A growing number of Americans say they are eating meat less often. But when they do partake of the flesh, they want it to be really good.
That trend is giving rise to a growing number of carnivore-focused concepts, where the meat is thoughtfully sourced and elevated to new levels. One example is Maple Block Meat Co., which opened for lunch recently in L.A. and will soon be open for dinner.
The menu taps the traditions of American barbecue with all meat butchered, seasoned and smoked on the premises.
Chef Adam Cole learned the art of smoking from pitmaster Ken Hess of Big Bob Gibson BBQ in Decatur, AL. Cole cooked previously at The Bazaar by José Andrés and The Dining Room at the Langham Hotel and spent three years butchering whole animals at specialty butcher shop Lindy and Grundy.
At Maple Block, signature dishes include brisket, chopped pork shoulder, pork spareribs and turkey breast. Larger-format offerings include smoked bone-in prime rib, whole smoked chicken or a smoked pork shank.
The meat is enhanced with various sauce options, and sides include classic slaw made with Duke’s mayo; or charred rapini and smoked ranch beans seasoned with meat drippings.
Behind the concept is co-creator and partner Daniel Weinstock, who spent five years as sous chef at Spago in Beverly Hills, later working in the corporate offices of Patina Restaurant Group, as well as Panda Restaurant Group. Weinstock is partnered with restaurateur and nightclub operator Mike Garrett.
Here’s what Weinstock had to say about Maple Block Meat Co.
Why is butchering meat in house so important to a concept like this?
Weinstock: Butchering in-house allows us to maximize the use of the entire product and offer items that most other barbecue restaurants cannot do such as bone-in pork belly.
Will the barbecue at Maple Block reflect regional influences, or are you trying to build a concept that is “nondenominational?”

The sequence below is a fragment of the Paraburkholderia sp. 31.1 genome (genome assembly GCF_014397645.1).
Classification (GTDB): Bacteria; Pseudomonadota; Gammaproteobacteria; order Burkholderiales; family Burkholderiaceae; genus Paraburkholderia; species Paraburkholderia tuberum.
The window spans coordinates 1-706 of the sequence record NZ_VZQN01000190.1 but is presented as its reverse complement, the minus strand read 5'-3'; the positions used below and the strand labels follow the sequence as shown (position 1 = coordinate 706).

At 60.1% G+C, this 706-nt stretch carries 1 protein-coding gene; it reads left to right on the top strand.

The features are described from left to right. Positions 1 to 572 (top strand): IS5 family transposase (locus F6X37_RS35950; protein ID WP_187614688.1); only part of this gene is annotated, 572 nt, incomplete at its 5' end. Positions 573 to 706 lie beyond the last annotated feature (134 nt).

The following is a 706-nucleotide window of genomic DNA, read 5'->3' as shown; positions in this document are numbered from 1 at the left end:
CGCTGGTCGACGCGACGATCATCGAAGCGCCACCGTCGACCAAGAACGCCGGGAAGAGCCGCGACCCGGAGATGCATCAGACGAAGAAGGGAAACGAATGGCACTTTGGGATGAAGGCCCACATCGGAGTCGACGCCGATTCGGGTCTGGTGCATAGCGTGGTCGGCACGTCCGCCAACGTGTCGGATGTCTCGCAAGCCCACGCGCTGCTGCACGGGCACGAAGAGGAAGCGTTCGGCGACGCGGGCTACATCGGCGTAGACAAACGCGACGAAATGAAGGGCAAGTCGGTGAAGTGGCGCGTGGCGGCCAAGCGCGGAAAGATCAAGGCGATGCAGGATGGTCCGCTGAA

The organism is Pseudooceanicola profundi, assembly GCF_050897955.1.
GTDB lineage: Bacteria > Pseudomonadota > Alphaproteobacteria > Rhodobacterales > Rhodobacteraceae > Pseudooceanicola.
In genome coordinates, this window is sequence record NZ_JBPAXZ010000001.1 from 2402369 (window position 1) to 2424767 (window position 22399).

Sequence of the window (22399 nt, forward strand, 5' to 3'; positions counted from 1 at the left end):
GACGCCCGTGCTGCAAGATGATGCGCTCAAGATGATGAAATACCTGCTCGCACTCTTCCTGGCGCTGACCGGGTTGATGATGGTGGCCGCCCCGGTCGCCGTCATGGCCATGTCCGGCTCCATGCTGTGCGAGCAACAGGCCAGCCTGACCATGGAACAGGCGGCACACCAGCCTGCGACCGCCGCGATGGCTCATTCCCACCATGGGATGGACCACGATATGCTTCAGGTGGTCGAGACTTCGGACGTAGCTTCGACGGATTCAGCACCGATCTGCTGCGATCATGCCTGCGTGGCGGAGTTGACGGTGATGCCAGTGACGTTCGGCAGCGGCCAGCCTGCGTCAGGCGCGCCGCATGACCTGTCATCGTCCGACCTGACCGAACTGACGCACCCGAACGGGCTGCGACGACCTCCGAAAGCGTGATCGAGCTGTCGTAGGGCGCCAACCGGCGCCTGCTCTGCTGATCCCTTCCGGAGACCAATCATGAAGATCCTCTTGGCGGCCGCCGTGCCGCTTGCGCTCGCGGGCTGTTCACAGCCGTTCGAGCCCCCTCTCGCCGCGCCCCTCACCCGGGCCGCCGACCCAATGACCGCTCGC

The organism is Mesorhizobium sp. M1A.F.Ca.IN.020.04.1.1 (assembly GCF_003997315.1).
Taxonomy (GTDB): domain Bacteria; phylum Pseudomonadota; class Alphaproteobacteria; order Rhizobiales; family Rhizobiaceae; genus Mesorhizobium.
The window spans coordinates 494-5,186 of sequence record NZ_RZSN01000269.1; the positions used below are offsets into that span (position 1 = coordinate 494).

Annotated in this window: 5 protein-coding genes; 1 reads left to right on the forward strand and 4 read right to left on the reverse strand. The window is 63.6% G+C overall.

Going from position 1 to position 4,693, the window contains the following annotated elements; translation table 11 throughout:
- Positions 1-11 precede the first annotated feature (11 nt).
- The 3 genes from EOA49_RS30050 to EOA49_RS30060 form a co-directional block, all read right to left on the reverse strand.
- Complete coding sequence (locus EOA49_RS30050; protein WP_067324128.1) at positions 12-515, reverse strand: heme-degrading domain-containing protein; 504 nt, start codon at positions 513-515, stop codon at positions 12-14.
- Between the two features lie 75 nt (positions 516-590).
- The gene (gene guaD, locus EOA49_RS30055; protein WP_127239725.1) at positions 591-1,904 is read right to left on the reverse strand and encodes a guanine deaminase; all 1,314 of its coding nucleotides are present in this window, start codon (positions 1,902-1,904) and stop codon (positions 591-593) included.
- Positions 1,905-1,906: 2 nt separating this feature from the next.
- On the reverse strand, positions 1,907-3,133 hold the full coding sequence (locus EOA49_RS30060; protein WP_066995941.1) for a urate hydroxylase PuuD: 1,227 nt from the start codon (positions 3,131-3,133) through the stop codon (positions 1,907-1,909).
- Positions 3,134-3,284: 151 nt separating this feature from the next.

Weinstock: We are not looking to focus on one specific region of barbecue. To us, it’s most important to respect the tradition of smoking the meat without overcomplicating it.
We play around with acidity in a variety of ways, but we do that because it’s how we like to cook and eat, not because of any one region. Adam, Mike and I are all influenced by what we have been exposed to growing up and exploring food cultures, so there is no doubt that some of these influences surface in our food.
L.A. seems awash in higher-end barbecue concepts by fine-dining chefs. What’s driving this trend and how will Maple Block stand out?
Weinstock: Barbecue is one of the oldest (hundreds of years) techniques in the Americas, so it’s always been in style. And the time has always been right for good food, good cooking and a good team. For us, it was really about our timing and the pieces of the puzzle coming together for our team and the location.
Clearly this is a concept for carnivores, but anything for vegetarians/vegans?
Weinstock: Absolutely! We make a great cauliflower steak that’s grilled over wood and charcoal. (It has) really satisfying textures—soft inside with a good crispy char on the outside. We serve that with a little celery-leaf salsa verde that’s heavy on the acid. I love that dish.
Where will the restaurant source its meat, and what do you feel is important to your guests?
Weinstock: There are a number of variables we are looking for, from humanely raised animals, breed of the animals, fat vs. protein of the animal and how far away the animal was raised. And at the end of the day, it’s about our relationships with the ranchers and farmers.
How are you presenting the whole bone-in prime rib?
Weinstock: We put the whole rib down in the middle of the guests’ table with a few sides and sauces—basically it’s how we would serve it home with friends and family. From there, we just let them have at it. Once everything is down, all that’s left is to see who wants another beer or glass of wine.